Mária Schmidt, a historian who is the director general of the House of Terror Museum and former adviser to the Hungarian prime minister, Viktor Orbán, wrote an opinion piece in Thursday’s New York Times under the headline “The case for populism.” The article was published in World Review: The State of Democracy, a special section that examines global policy and affairs through the perspectives of political thought leaders and commentators.
In her article, Schmidt argues that the non-liberal shift promoted by Orbán, and the spread of populism that it heralded were consequences of an imbalance within the liberal order, one that favored elites over the needs of everyday citizens. As a result, true majoritarian democracy and popular representation are returning to Hungary and across Europe as well.
Mária Schmidt writes in the opening of her article that
“We Hungarians have rarely had easy lives. As was the case with other nations that came under the direct domination of the Soviet Union in the 20th century, we had to struggle to retain our national culture and way of life. Yet our trials have prepared us well for the challenges of the 21st century.”
The university professor gives a historic overview of how Hungarians struggled to preserve their culture and way of life during the Soviet regime. She writes about the change of regime and the reburial of Prime Minister Imre Nagy, and at that momentous occasion, the young Viktor Orbán called for free elections and demanded the withdrawal of Soviet troops from Hungary.
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“Excited to regain control of our destiny and emerge from the Iron Curtain, we Hungarians naïvely believed that Western Europe would share in our elation. We thought that other nations would empathize with the suffering we had experienced under Communism and offer us a helping hand in overcoming the challenges we faced. Sadly, instead of treating us as potential allies who were finally joining the free world, the nations of Western Europe treated us as vanquished losers of the Cold War who had to defer to their wisdom.” – Schmidt writes, arguing that the West had gained control of the country’s markets, then kept Hungary waiting in the “antechamber” of the European Union for 15 years.
“We did not experience a genuine reunification with Western Europe. Instead, we were forced to adapt ourselves to the West. It never occurred to the West that perhaps it should adapt itself to us.”
Meanwhile, in Hungary, some of the successors of the old Communist regime managed to retain significant influence over the nation’s economic and cultural institutions, but their power was dealt a significant blow when Viktor Orbán was elected prime minister in 2010, she states.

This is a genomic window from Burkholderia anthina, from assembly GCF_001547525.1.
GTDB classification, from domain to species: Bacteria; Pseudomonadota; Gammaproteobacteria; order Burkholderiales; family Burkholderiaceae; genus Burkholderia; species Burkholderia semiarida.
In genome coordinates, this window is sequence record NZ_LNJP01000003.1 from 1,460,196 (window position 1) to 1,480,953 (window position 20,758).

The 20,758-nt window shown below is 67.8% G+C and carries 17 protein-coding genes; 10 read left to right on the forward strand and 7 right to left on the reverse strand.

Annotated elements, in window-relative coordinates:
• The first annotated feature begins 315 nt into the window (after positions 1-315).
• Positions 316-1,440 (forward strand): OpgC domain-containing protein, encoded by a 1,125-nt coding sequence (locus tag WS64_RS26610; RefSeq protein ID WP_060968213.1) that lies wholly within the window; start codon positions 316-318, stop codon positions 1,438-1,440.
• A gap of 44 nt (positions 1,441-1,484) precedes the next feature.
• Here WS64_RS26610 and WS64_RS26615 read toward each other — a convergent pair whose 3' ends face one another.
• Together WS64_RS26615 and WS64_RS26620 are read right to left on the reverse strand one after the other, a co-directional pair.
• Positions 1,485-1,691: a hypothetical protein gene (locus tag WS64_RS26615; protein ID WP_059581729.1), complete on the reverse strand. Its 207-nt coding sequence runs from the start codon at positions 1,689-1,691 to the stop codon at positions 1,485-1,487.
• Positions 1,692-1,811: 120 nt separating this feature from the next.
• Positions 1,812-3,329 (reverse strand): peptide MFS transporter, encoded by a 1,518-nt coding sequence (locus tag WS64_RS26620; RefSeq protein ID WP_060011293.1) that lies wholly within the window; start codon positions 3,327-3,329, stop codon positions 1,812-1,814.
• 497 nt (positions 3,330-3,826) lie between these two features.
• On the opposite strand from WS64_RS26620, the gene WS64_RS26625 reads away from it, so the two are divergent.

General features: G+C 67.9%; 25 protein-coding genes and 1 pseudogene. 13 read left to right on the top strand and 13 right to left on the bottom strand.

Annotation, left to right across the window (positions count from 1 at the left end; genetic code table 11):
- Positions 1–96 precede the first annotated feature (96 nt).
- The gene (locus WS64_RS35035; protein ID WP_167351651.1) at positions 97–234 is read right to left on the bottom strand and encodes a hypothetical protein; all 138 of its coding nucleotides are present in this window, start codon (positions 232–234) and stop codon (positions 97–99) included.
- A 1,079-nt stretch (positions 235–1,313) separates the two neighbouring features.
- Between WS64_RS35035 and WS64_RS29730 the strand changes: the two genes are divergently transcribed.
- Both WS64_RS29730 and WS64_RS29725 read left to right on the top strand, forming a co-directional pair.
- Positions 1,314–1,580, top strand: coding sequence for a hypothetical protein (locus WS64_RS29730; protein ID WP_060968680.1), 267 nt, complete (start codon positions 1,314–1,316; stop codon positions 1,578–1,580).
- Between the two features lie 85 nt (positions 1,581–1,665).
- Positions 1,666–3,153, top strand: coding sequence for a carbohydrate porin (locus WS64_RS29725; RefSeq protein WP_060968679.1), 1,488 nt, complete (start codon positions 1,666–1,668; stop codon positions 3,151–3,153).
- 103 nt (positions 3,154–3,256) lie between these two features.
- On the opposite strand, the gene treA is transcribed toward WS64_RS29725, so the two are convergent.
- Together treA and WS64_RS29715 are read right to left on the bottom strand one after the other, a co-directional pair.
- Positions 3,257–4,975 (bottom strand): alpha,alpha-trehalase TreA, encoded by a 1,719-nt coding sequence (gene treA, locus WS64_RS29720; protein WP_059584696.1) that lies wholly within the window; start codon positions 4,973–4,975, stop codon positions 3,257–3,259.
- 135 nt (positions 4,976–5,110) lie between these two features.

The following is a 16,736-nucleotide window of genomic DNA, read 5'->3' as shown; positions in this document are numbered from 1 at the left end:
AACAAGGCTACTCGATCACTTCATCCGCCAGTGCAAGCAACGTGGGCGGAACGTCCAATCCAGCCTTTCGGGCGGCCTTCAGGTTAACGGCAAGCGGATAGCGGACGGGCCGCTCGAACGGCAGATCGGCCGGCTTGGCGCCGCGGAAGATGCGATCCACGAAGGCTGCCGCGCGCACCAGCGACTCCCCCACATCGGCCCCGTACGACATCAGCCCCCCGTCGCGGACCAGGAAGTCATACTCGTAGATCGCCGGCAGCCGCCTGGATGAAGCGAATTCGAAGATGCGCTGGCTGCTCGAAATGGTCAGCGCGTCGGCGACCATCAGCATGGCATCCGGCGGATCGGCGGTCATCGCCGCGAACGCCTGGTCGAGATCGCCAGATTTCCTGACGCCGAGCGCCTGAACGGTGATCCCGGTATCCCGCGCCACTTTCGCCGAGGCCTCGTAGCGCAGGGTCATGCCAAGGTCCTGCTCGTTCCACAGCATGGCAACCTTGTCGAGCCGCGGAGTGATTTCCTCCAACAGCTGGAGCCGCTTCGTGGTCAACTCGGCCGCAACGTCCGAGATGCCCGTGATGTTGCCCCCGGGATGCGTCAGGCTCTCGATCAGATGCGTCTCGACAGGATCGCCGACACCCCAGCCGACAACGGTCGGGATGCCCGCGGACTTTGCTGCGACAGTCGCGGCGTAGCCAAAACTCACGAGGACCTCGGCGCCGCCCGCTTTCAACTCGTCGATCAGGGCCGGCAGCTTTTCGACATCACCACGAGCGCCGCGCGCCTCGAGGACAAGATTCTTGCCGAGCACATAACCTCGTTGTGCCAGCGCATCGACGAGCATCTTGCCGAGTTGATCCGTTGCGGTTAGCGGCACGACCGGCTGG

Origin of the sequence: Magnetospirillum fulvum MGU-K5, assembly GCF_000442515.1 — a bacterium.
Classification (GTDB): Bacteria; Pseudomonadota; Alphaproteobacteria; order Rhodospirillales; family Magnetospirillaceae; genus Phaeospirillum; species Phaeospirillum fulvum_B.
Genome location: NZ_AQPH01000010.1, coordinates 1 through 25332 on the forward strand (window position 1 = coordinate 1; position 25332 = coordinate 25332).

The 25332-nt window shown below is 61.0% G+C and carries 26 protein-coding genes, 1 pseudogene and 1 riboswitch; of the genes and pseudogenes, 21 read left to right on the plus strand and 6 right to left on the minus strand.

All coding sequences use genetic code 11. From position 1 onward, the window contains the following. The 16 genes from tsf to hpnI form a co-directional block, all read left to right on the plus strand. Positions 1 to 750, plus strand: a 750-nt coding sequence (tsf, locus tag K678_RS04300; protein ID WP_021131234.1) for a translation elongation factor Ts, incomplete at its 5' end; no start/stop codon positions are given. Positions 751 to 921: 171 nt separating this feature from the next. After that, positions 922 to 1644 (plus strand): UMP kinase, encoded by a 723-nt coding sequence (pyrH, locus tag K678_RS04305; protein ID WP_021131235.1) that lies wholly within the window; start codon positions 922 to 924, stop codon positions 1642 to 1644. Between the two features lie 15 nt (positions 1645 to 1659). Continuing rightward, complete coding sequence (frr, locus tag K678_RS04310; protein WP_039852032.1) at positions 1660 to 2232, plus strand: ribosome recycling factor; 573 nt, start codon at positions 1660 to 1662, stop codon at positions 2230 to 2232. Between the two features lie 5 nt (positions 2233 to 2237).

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“Since then, Mr. Orbán has put Hungary’s interests first when crafting his economic policies, and he has refused to follow the policy directives laid down by European Union bureaucrats in Brussels. He has also worked to replace the neo-liberal vanguard that led the country toward bankruptcy during the financial crisis. To bolster the economy, he imposed special levies on multinational companies and banks to distribute the burden of the crisis as proportionately as possible between the market players who caused it (and profited from it), and Hungary’s citizenry.” – the historian writes.
The historian recalls in 2014 when Viktor Orbán proclaimed that Hungary was breaking with the kind of early 21st-century liberalism that had been bankrupted in 2008. At the same time, he declared his desire for a non-liberal society based on community, Christianity, and solidarity which he called “illiberal”.
The non-liberal shift promoted by Orbán and the spread of populism that it heralded were consequences of an imbalance within the liberal order because it favored elites over the needs of everyday citizens, Schmidt argues.
As liberalism runs out of steam, true majoritarian democracy and popular representation is returning to Hungary.”
Schmidt thinks this is happening across Europe.
In the European Parliamentary elections, the “populists” (i.e. democrats, according to Schmidt) significantly strengthened their position.
The message of the voters was clear: they want more flexibility in politics, less ideological dogmatism and more readiness for compromise, she states. The historian writes
While some may not be able to accept it, the old world is disappearing. It can’t be saved. What can and should be saved is Western (Christian) civilization.”
She concludes that “We Hungarians are well aware that nobody has our best interests at heart other than ourselves. That’s why we continue to insist on liberty, democracy and our independence as a nation-state. As citizens of a free country in the heartland of Europe, we have served as gatekeepers between East and West for a thousand years. We hope to do so for a thousand more.”
Featured photo by Hungary Today